The present study investigated the influence of parents’ anxiety on their parenting behaviour towards their newborn infants. Five types of parenting behaviour were examined, namely, discipline, parent-led routine, apprehension, nurturance, and involvement. A total of 635 participants (350 mothers, 285 fathers) were recruited at six weeks postpartum from a regional hospital in Singapore. According to the cut-off score of ≥ 8 on a standardized anxiety scale, the prevalence of probable anxiety disorder (PAD) was 14.6% (15.5% for mothers, 13.5% for fathers). A 2 (gender: mothers vs fathers) x 2 (anxiety: PAD vs no-PAD) x 5 (parenting behaviour) analysis of variance with repeated measures on parenting behaviour was conducted. A significant gender x anxiety 2-way interaction effect was found. Among the PAD group, mothers reported more parent-led routine parenting behaviour, as compared to fathers. Among the no-PAD group, mothers reported less discipline parenting behaviour, as compared to fathers. Mothers in the PAD group reported more nurturance parenting behaviour, as compared to mothers in the no-PAD group. Participants in the PAD group reported more apprehension and involvement parenting behaviour, as compared to participants in the no-PAD group. These findings highlight the importance of including anxiety management programs in postnatal classes and parent support groups. There is a need for longitudinal follow-up studies to assess the long-term impact of anxiety on parenting behaviour and child development.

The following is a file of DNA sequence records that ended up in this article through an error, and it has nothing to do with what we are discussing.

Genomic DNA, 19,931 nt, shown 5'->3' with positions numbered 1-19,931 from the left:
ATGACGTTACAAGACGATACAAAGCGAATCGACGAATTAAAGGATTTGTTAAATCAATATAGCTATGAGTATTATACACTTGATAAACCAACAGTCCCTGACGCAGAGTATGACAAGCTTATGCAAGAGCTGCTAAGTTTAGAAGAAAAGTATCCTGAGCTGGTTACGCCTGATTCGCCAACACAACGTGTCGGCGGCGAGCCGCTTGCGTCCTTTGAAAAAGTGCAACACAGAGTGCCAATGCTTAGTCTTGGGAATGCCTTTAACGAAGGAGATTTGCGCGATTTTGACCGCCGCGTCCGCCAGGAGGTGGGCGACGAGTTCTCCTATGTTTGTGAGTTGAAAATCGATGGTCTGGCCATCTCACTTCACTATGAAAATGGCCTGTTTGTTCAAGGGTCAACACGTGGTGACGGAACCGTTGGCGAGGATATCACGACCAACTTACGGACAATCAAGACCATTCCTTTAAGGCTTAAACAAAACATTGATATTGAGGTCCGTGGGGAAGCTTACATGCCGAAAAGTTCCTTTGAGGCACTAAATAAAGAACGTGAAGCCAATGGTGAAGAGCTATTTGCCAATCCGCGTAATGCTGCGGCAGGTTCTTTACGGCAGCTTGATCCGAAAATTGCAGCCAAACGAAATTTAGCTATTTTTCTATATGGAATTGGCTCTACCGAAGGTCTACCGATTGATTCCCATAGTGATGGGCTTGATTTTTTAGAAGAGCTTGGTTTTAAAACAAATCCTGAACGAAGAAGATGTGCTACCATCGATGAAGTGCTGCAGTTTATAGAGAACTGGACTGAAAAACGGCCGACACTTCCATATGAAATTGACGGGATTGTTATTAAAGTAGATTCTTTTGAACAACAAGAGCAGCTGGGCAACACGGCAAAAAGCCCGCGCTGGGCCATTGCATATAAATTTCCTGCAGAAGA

Linda Pang, National University of Singapore, Singapore
Yvaine Koh, National University of Singapore, Singapore
Catherine Tang, National University of Singapore, Singapore
Luxi Chen, National University of Singapore, Singapore
Jean Yeung, National University of Singapore, Singapore
Stream: General Psychology
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